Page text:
There are various ways to describe art glass of the past. Collectors and makers use many terms to relate pertinent information about the product. These terms may not be known to you yet, so RetroArtGlass will provide a quick lesson. The descriptive words and their meanings are used in the RetroArtGlass catalog and will be helpful in understanding the art glass objects offered within
Methods of Forming Glass
Glass makers use many different methods to produce the final art form. The most common methods:
- Hand-blown - Glassmakers use mouth and a blowpipe rod to blow hot glass into form. Hand blown items do not have seams (mold lines) and usually have pontil marks on the seat.
- Mold-blown - Hot glass is blown by mouth into a mold. Mold blown items often are removed from mold then stretched and/or hand tooled for the finished effect. Mold Blown items usually do not have visible seams, nor visible pontils.
- Pattern-molded – A gather of hot glass is poured or blown into a mold, then pressed and cooled before the mold is removed. Molded items often have apparent seams. Higher quality molded glass will have mold lines (seams) polished out or smoothed to invisible or nearly invisible.
- Free form - A ball of hot of glass (the gather) is manipulated by hand or tool. The result is usually a thick, free flowing, modernist form.
- Lamp worked – Using a torch flame to heat small gathers of glass while maneuvering it by hand and/or tool into desired form. Used for small delicate figurines, applied glass décor, ornaments, etc.
- Slumped – Cold glass panels are placed on a slumping mold and slowly heated. Gravity causes the melting glass to flow down into the mold.
Pontil Mark - Normally located on the seat of the blown glass form. A pontil mark is the spot where the glassmaker separates the rod from the finished form. There are six (6) distinct styles of pontil marks:
- Ground Pontil - The rod mark is polished out by hand or machine. A ground pontil is usually roundish and a bit concave. The smoothed surface will have a polished effect.
- Soft Pontil - The rod and glass are separated while still hot. The small amount of leftover glass is left on the finished form and allowed to cool. The cooled "dollop" of glass is small, usually has a swirl, and is soft to the touch.
- Hard or Rough Pontil - The rod and glass are separated after cooling. The separation point resembles broken glass. Can be sharp and rough to touch.
- Stamped Pontil - Rod and glass are separated while still hot. Glassmaker uses a stamp to impress the "dollop" with a design or pattern. Often the glassmaker leaves a mark that can be recognized as the maker's mark.
- Cut and Polished - Many art glass forms will have no pontil mark or mold lines. Some glass forms are sheared off at the top or bottom and then polished. The pontil mark is removed when sheared. A highly polished rim on a vase or ring on the seat is an indication of cutting and polishing.
- Pontil mark on base with mold lines on body – Blown from mold. Glassmaker uses a rod to hold hot glass taken from a mold and then blows it out to desired shape. Sometimes the mold lines are polished out, but often traces of the mold lines can be seen. Traces of a pontil mark on the seat can also be present on mold blown glass.
Types of Maker Identifications.
Glass makers use a variety of methods to identify the company or artist that produced the art form. Most common is the Maker's Label. Unfortunately, labels are often removed.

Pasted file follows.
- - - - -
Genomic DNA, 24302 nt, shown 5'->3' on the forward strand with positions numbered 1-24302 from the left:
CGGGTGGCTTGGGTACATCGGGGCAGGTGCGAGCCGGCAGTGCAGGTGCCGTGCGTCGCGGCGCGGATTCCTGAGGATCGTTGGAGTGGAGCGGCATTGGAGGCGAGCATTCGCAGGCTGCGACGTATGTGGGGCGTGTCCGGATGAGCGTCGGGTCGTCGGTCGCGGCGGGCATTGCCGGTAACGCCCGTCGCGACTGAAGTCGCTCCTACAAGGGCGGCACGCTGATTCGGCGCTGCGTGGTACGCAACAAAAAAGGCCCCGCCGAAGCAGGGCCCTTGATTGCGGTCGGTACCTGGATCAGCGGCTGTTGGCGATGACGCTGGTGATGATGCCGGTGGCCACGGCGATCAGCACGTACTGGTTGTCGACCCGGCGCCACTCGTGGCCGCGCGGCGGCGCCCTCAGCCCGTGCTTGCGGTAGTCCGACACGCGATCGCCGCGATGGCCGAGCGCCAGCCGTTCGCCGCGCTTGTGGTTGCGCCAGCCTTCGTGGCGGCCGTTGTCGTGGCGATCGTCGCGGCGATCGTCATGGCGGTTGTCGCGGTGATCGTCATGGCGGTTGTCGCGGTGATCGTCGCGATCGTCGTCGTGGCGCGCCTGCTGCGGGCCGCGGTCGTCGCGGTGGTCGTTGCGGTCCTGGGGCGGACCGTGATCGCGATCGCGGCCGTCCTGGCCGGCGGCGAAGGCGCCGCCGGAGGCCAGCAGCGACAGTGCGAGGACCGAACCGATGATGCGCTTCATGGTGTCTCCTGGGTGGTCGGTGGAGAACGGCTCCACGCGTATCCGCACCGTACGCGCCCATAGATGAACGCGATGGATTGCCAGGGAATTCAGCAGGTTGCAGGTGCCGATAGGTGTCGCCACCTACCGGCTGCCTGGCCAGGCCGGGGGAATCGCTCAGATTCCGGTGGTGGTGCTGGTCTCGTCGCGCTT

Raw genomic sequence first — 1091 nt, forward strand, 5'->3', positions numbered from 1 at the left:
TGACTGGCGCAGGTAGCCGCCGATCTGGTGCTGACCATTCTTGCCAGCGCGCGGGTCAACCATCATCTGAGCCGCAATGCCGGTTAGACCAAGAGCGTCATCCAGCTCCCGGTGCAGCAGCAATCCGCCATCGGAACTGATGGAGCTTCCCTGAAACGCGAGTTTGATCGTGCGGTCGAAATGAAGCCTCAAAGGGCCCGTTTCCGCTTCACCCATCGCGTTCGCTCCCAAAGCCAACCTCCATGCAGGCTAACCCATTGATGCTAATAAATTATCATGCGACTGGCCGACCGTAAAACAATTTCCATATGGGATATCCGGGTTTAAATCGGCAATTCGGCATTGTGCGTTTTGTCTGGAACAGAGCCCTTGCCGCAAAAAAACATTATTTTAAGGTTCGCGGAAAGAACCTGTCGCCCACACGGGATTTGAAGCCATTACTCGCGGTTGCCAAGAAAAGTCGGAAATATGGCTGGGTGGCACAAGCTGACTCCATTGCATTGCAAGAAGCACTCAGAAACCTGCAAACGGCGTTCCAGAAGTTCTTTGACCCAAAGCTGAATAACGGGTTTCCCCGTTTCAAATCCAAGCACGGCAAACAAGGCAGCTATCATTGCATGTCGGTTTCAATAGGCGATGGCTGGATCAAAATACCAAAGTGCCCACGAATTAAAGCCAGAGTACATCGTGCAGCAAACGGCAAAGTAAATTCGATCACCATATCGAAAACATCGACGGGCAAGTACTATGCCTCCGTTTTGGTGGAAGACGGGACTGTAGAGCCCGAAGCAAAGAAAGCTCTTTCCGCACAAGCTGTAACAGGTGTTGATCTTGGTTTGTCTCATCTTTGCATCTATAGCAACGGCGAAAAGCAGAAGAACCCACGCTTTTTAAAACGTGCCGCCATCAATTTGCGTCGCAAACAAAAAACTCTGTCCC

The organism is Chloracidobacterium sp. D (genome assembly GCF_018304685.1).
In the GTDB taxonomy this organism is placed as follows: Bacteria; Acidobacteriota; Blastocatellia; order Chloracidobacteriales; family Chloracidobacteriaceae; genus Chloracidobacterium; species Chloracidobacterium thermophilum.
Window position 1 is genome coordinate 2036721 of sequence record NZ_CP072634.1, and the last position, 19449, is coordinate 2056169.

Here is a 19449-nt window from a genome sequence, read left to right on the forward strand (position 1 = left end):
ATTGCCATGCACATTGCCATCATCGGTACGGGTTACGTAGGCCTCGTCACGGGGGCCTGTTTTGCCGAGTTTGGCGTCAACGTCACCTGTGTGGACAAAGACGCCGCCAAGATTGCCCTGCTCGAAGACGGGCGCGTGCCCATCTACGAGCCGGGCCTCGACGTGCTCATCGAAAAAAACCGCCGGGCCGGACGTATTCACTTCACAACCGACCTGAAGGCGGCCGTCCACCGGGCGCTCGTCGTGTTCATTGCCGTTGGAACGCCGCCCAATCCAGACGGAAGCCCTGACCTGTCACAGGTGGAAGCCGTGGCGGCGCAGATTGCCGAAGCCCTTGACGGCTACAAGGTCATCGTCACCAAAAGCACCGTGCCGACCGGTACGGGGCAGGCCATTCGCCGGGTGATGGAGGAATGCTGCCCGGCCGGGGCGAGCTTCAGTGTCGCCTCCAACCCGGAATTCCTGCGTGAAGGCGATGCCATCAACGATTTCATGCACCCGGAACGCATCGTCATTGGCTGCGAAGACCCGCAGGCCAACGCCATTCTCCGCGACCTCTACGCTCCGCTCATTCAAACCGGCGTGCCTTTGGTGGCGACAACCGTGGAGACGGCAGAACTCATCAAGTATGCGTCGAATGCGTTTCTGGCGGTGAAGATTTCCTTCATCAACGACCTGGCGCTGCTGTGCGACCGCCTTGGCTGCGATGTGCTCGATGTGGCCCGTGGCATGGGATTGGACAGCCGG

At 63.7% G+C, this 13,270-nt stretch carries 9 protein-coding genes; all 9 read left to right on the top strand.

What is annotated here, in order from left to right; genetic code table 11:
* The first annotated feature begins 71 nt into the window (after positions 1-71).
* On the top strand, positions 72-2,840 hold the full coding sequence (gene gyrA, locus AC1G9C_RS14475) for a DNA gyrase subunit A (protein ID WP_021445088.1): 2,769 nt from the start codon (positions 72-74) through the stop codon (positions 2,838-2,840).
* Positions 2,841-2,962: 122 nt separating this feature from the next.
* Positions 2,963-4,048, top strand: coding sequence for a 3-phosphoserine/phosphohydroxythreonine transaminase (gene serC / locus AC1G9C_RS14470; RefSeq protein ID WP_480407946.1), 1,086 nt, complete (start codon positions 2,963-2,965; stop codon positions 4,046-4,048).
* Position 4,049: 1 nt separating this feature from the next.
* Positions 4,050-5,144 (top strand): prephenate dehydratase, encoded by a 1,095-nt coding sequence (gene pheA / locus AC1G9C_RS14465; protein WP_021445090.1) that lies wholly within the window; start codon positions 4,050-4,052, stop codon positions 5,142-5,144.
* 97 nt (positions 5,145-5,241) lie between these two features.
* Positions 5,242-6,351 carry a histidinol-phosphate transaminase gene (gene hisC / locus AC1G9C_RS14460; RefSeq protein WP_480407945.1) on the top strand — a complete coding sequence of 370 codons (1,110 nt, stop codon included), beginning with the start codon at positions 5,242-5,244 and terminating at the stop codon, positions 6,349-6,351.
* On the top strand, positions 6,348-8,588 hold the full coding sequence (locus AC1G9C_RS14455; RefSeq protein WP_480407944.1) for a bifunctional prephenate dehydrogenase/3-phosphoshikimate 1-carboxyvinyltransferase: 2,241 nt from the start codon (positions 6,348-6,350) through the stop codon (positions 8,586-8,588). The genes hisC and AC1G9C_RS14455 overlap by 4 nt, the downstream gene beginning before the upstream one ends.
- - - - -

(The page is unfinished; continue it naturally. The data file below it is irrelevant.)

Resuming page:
- Maker's Label - An identifying label or sticker attached to the glass form.
- Etched - Using tools, by hand or machine, to engrave the maker's logo or name.
- Sandblasted - Abrasive material and a stencil used to create a frosted effect, in the form of the maker's name or logo.
- Stamped - A stamp is used to impress the glass maker's logo or name; or an identifying design, on the glass form before it is cooled.
- Embossed or Impressed – Makers identifying mark is pressed into to the glass while hot. These marks are found on the center base of most everyday use glass.
- Hidden – Some makers use a hidden symbol that identifies the artist or the glass house. Usually hidden within the décor.
Glass forms are decorated in numerous ways. Most often glass is used to decorate glass. Below are a few examples of decoration techniques.
- Hand Tooled - Glassmakers use of tools to enhance the design.
- Applied - Blown, stretched or tooled hot glass is applied to the main form to achieve raised decorations, and/or attached handles, and/or form lips, etc. Applied decoration uses glass to decorate glass. Some common names for applied decoration are "Prunts" (blobs of glass), "Rigarre" (ribbons of glass), and "Threading" (fine lines of glass).
- Molded Ornamentation – Iron, brass, wood or clay molds with a pattern or design cut on the inside. Molds can be of 1, 2, 3, or 4 parts. As a rule of thumb, the more parts to the mold, the older it is. Not always true as reproductions are often made from the same mold. Also called "Cast Glass".
- Crackle glass - Hot glass forms are immersed in liquid and then reheated to create a "crackle" in the glass.
- Seeded - Maker intentionally "seeds" the hot glass with inclusions to create an antique effect or simply for decoration.
- Controlled Bubble - Maker intentionally adds air bubbles in the glass to create a scattered, stylized or patterned bubble effect. Often called bubbly glass, foamy glass, bullicante (Italian) and/or ariel (Scandinavian).
- Iridescent - Glowing rainbow effect achieved through the glass recipe
- Carnival - Type of iridescent glass with multiple hues including metallic. The carnival effect is usually produced during a final heating process.
- Hand Stretched / Pulled - The glass is stretched by hand or tool. Sometimes called "Free Form"
- Stretch Glass - A unique effect of satiny, multi-hued iridescent. Achieved through the glass recipe and stretching technique.
- Ribs - Ribs are made by the mold process. The mold has inner ribs of vertical, horizontal or swirled lines. The maker often blows out rib molded glass to enhance the décor.
- Optic Panels – Optic reflections called diamond optic, panel optic, coin optic, wave optic, and more. Often produced by blowing out rib molded glass.